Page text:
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The Cost Of Interruptions: They Waste More Time Than You Think
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The Cost Of Interruptions: They Waste More Time Than You Think

The Cost Of Interruptions: They Waste More Time Than You Think

The Cost Of Interruptions: They Waste More Time Than You Think
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  • <iframe src="https://www.npr.org/player/embed/442582422/442582423" width="100%" height="290" frameborder="0" scrolling="no" title="NPR embedded audio player">
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Interruptions are annoying. Studies indicate that getting interrupted is also costly — it can take a long time to settle back into tasks after a distraction. New research explores a cure.

ARI SHAPIRO, HOST:

I'm sorry to interrupt. Excuse me. Pardon the interruption. NPR's social science correspondent Shankar Vedantam is here to talk about interruptions. Especially in the digital age, we suffer from a constant stream of them. And suffer is the word. Interruptions actually have a cost, as Shankar explains. Welcome to the program. Shankar - Shankar.

SHANKAR VEDANTAM, BYLINE: Oh, oh, sorry, Ari. I got distracted by a funny tweet. What were you saying?

SHAPIRO: That interruptions have a cost.

VEDANTAM: Yes, they have a big cost, Ari. And one of the big costs is that it takes actually a very long time once you get interrupted to get back to what you're doing. So right now, for example, I'm still thinking about that funny tweet.

SHAPIRO: I'm sure it was a great tweet, but for the moment could you explain what we mean when we say interruptions?

VEDANTAM: Anything that really distracts us from a primary task, Ari. You're focused on something, writing a report, getting something done; someone comes in, asks you to do something else for a couple of minutes, and then you find when you try and get back to the primary task, your brain is somewhere else.

SHAPIRO: And how do you quantify the cost?

VEDANTAM: Well, researchers have found what many of us know, Ari, which is that once you get interrupted, it can take a really long time to get back to what you're doing. There's been some estimates that it can take several minutes, sometimes half an hour, to get back to your original task. I was speaking with Eric Blumberg. He's a cognitive psychologist at George Mason University. And he asked me to think about the effects of interruptions on people who are nurses or airline pilots.

ERIC BLUMBERG: They often get inundated with interruptions, and in those situations, because they're doing such complex work with really, you know, severe outcomes - whether positive or negative - those interruptions, you know, can lead to some disastrous things.

SHAPIRO: OK, well, if the consequences of interruptions can be disastrous, short of locking ourselves in a soundproof chamber, what can we do?

VEDANTAM: Well, since we can't get people to stop interrupting us, Bloomberg had an idea. Scientists have long used electric brain stimulation to change how the brain works. And he asked himself can we use this technique to help people recover more quickly from an interruption. So just to backup for a second, Ari, the brain is an electrical system. And if you apply a mild electric current to the brain, you can change the way it works. So what you do is you position electrodes on different parts of the head. You run a very small electric current between the electrodes and you can make parts of the brain either more active or less active. So Blumberg and his colleagues recently decided to apply electrodes over one part of the brain that's known to be active in shaping attention. And this area - it's called the prefrontal cortex - plays a very important role in directing how we pay attention to different things. And the electric stimulation gave this area a little boost. The researchers then gave volunteers different tasks, interrupted them and then measured how quickly they could refocus their attention after the interruption. Here's Blumberg again.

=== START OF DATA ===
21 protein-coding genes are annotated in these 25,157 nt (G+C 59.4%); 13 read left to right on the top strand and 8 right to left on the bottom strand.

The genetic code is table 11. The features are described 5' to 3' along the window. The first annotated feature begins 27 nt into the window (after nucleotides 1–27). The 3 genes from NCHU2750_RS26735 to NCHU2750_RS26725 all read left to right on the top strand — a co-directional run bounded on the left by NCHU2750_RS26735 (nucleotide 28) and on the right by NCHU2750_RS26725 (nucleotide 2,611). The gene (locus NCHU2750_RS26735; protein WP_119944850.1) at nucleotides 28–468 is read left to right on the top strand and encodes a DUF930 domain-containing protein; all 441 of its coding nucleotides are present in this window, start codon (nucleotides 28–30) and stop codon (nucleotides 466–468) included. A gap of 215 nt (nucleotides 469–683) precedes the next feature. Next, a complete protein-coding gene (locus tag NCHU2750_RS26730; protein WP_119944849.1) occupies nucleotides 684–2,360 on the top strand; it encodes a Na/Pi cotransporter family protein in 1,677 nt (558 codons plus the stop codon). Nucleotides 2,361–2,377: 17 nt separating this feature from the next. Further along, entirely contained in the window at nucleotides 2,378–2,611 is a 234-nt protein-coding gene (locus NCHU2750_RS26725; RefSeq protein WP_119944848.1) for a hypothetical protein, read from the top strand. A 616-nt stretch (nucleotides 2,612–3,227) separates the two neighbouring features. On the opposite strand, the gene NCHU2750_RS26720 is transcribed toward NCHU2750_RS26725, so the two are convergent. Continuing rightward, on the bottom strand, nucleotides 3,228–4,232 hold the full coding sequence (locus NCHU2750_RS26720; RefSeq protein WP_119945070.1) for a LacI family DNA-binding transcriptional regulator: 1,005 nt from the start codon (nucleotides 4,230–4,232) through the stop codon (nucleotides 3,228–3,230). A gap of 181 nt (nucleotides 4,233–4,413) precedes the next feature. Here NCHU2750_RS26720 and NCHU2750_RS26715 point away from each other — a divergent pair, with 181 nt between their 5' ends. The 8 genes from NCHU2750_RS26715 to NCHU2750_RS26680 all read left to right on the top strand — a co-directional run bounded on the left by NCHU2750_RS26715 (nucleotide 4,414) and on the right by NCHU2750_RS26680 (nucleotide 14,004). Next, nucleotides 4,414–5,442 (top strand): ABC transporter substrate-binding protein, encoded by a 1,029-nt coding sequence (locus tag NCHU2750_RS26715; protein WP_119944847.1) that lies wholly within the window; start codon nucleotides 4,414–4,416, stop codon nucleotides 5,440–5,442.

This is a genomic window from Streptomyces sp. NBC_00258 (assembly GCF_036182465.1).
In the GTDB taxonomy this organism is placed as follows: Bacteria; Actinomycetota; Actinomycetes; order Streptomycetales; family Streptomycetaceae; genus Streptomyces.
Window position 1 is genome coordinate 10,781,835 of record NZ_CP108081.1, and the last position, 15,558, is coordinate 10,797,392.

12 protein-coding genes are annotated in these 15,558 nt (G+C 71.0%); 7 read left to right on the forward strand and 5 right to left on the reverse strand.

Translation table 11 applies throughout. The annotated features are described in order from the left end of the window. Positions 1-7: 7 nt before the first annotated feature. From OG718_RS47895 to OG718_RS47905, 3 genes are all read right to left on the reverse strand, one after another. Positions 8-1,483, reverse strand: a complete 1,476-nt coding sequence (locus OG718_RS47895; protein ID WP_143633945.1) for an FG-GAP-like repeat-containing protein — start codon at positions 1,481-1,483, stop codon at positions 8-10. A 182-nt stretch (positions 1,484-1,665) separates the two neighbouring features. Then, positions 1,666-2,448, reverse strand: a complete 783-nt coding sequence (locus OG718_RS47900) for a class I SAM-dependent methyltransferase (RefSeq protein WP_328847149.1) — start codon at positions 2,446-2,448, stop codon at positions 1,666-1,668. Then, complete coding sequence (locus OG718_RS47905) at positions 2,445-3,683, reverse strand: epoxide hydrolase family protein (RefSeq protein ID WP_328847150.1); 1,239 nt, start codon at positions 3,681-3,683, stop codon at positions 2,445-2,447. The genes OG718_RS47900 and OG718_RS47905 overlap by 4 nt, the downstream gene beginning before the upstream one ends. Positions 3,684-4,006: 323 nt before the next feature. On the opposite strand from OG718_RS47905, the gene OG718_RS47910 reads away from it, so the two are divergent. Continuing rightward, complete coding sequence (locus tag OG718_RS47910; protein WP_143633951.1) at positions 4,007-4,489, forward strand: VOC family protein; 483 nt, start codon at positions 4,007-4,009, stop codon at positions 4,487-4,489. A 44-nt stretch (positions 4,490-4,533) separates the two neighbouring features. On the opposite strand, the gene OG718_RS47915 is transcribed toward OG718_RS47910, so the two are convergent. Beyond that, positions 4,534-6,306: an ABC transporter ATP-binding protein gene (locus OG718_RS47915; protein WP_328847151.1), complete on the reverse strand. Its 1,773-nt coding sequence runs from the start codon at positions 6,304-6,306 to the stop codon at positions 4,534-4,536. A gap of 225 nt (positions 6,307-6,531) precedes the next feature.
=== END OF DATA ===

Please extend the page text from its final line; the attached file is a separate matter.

BLUMBERG: For the participants that received stimulation at the prefrontal cortex - it was just 30 minutes of stimulation - we were able to have about a 12 to 13 percent reduction on how long it took participants to resume their primary task.

SHAPIRO: OK, so it sounds like I just need to wear a shock helmet and I can overcome interruptions in my daily life. Any downsides to that, Shankar?

VEDANTAM: Well, the thing is, in the ways that they have been used in laboratory experiments - short periods of time - I don't think people have detected adverse consequences. But healthy people haven't used them in their daily lives for extended periods.

SHAPIRO: Well, how could we use this short of wearing a shock helmet?

VEDANTAM: I think the idea is eventually that is exactly what we might do. So this is what I would call a small pilot study, Ari. But obviously in lab experiments you can only measure very specific things - people getting interrupted in very specific ways. The trick is to see if the same techniques can work in the real world. So maybe one day, Ari, in what people sometimes call our post-human future, people will actually wear these helmets and then not get distracted - nurses, airline pilots might do it. Even journalists one day, Ari. Even journalists might one day wear one of these helmets and not get distracted. Ari - Ari, we need to wrap up this segment, Ari.

SHAPIRO: Oh, sorry, I was just sending a tweet.

VEDANTAM: As you can see, Ari Shapiro spends a lot of time on Twitter. He's @arishapiro.

SHAPIRO: And that's NPR social science correspondent, Shankar Vedantam. He is on Twitter - @hiddenbrain. And he's hosting a brand-new podcast. Look for "Hidden Brain."

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